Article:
Tricky Interview Questions and How to Answer Them

by Sep 12, 2018

Interview questions are meant to trip us up. Even the seemingly “simple” questions can catch us off guard, and we end up giving an answer we wish we hadn’t.

So many interview questions seem to be universal, so why do they still boggle us, and what are the “right” answers? Ashley Sanford wrote a great article outlining some of the most common interview questions and how to ace them. We’ve highlighted a few of our favorites below, but we recommend reading the full article here.

  • What are your strengths?: People tend to have a hard time with this one because it’s not always so easy to talk about yourself. What Sanford recommends is to of course gear your answers toward the job your interviewing for. For example, if you’re interviewing for an Administrative Assistant job, you’ll want to mention that you’re detail-oriented, organized, and that you communicate well. Try to stick to 2-3 strengths, and always have an example from another job (the more recent the better) where you used this strength.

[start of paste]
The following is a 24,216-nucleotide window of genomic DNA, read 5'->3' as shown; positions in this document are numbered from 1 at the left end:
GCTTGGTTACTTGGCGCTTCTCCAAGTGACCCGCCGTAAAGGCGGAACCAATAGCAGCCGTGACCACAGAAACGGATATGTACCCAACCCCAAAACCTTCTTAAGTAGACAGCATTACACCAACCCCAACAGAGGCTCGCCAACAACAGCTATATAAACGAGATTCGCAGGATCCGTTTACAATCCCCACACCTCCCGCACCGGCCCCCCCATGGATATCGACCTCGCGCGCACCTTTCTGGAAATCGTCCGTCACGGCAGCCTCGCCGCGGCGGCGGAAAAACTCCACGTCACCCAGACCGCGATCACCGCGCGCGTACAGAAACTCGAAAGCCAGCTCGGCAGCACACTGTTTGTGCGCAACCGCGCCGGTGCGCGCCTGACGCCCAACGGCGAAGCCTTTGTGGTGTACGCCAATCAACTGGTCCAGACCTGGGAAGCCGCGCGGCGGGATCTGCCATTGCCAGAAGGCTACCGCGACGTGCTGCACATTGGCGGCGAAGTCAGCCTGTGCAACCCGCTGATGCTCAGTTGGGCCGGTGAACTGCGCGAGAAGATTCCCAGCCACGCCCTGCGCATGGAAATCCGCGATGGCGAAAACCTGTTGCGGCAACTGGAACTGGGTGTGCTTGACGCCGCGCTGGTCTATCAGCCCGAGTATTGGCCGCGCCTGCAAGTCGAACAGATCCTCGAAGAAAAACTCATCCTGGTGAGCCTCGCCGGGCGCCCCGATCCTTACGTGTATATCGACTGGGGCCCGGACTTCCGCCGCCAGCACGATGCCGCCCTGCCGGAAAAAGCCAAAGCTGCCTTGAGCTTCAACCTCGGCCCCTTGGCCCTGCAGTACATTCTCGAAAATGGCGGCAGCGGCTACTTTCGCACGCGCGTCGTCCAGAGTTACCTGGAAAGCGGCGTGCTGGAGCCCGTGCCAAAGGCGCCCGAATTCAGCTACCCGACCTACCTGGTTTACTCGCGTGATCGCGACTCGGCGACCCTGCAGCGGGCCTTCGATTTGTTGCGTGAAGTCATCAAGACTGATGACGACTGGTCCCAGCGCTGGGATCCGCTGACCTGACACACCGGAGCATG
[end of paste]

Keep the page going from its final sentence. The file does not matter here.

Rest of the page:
• What are your weaknesses?: A similar, but even more challenging question than asking for your strengths. This one is tough, because it seems wrong to tell your potential employer where you need to improve. The best method to handle this is to think of a “weakness” that isn’t central to the job. The more vague, the better. When you tell them this example, frame it in a way that you’ve been aware of it and have taken steps to improve. That way, they’ll know you’ve put thought into the answer and that you’re self-aware enough to recognize where you need to improve.
  • Why do you want this job?: Hiring managers are always concerned about retention, and they’ll do their best to weed out candidates who see it as “just a job”. For this one, make sure you talk about the company itself, their mission, and how you can contribute to that position. It’s good to mention the job functions too, but if you focus on the company, they’ll know you want to be there for more than just the job. Make them believe that this placement would benefit you AND them.


Image retrieved from Pixabay under the public domain.

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